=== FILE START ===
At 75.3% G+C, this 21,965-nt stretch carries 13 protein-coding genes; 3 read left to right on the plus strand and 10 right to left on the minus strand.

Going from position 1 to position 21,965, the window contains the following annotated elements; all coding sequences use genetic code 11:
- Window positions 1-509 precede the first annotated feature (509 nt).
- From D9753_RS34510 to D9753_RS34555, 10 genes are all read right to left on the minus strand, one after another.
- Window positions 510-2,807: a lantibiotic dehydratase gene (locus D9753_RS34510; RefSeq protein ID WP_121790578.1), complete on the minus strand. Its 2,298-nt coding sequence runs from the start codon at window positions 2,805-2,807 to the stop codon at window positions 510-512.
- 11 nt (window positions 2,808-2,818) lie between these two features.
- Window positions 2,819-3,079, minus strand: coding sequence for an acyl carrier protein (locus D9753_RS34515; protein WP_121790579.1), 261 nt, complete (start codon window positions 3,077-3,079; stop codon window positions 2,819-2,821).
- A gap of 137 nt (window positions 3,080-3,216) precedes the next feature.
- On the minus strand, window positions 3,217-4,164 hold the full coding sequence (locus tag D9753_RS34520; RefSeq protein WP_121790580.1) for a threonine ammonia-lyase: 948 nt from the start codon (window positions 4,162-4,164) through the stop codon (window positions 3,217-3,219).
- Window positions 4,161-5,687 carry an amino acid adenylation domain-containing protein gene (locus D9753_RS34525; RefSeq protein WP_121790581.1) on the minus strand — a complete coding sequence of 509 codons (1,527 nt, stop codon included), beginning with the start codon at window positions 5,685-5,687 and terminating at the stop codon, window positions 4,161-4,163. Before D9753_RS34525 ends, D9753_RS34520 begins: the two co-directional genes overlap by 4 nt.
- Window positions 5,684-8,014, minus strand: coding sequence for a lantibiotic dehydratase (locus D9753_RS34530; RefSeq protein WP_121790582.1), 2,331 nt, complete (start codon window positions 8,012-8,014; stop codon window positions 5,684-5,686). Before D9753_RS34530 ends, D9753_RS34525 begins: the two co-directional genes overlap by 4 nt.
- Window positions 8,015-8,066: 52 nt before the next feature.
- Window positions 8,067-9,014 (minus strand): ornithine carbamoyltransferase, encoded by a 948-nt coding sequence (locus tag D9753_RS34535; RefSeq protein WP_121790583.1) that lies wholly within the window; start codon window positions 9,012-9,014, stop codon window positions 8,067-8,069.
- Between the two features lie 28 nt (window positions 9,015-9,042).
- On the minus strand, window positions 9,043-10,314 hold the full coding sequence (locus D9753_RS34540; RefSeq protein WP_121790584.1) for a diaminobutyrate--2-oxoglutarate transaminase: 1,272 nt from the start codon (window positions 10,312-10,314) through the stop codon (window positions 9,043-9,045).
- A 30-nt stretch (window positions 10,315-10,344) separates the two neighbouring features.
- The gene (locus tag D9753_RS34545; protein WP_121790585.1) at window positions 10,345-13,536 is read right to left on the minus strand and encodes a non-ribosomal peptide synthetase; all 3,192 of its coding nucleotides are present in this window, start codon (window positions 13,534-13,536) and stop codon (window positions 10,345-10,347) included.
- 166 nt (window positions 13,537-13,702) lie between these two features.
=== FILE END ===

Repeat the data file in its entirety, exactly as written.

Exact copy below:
At 75.3% G+C, this 21,965-nt stretch carries 13 protein-coding genes; 3 read left to right on the plus strand and 10 right to left on the minus strand.

Going from position 1 to position 21,965, the window contains the following annotated elements; all coding sequences use genetic code 11:
- Window positions 1-509 precede the first annotated feature (509 nt).
- From D9753_RS34510 to D9753_RS34555, 10 genes are all read right to left on the minus strand, one after another.
- Window positions 510-2,807: a lantibiotic dehydratase gene (locus D9753_RS34510; RefSeq protein ID WP_121790578.1), complete on the minus strand. Its 2,298-nt coding sequence runs from the start codon at window positions 2,805-2,807 to the stop codon at window positions 510-512.
- 11 nt (window positions 2,808-2,818) lie between these two features.
- Window positions 2,819-3,079, minus strand: coding sequence for an acyl carrier protein (locus D9753_RS34515; protein WP_121790579.1), 261 nt, complete (start codon window positions 3,077-3,079; stop codon window positions 2,819-2,821).
- A gap of 137 nt (window positions 3,080-3,216) precedes the next feature.
- On the minus strand, window positions 3,217-4,164 hold the full coding sequence (locus tag D9753_RS34520; RefSeq protein WP_121790580.1) for a threonine ammonia-lyase: 948 nt from the start codon (window positions 4,162-4,164) through the stop codon (window positions 3,217-3,219).
- Window positions 4,161-5,687 carry an amino acid adenylation domain-containing protein gene (locus D9753_RS34525; RefSeq protein WP_121790581.1) on the minus strand — a complete coding sequence of 509 codons (1,527 nt, stop codon included), beginning with the start codon at window positions 5,685-5,687 and terminating at the stop codon, window positions 4,161-4,163. Before D9753_RS34525 ends, D9753_RS34520 begins: the two co-directional genes overlap by 4 nt.
- Window positions 5,684-8,014, minus strand: coding sequence for a lantibiotic dehydratase (locus D9753_RS34530; RefSeq protein WP_121790582.1), 2,331 nt, complete (start codon window positions 8,012-8,014; stop codon window positions 5,684-5,686). Before D9753_RS34530 ends, D9753_RS34525 begins: the two co-directional genes overlap by 4 nt.
- Window positions 8,015-8,066: 52 nt before the next feature.
- Window positions 8,067-9,014 (minus strand): ornithine carbamoyltransferase, encoded by a 948-nt coding sequence (locus tag D9753_RS34535; RefSeq protein WP_121790583.1) that lies wholly within the window; start codon window positions 9,012-9,014, stop codon window positions 8,067-8,069.
- Between the two features lie 28 nt (window positions 9,015-9,042).
- On the minus strand, window positions 9,043-10,314 hold the full coding sequence (locus D9753_RS34540; RefSeq protein WP_121790584.1) for a diaminobutyrate--2-oxoglutarate transaminase: 1,272 nt from the start codon (window positions 10,312-10,314) through the stop codon (window positions 9,043-9,045).
- A 30-nt stretch (window positions 10,315-10,344) separates the two neighbouring features.
- The gene (locus tag D9753_RS34545; protein WP_121790585.1) at window positions 10,345-13,536 is read right to left on the minus strand and encodes a non-ribosomal peptide synthetase; all 3,192 of its coding nucleotides are present in this window, start codon (window positions 13,534-13,536) and stop codon (window positions 10,345-10,347) included.
- 166 nt (window positions 13,537-13,702) lie between these two features.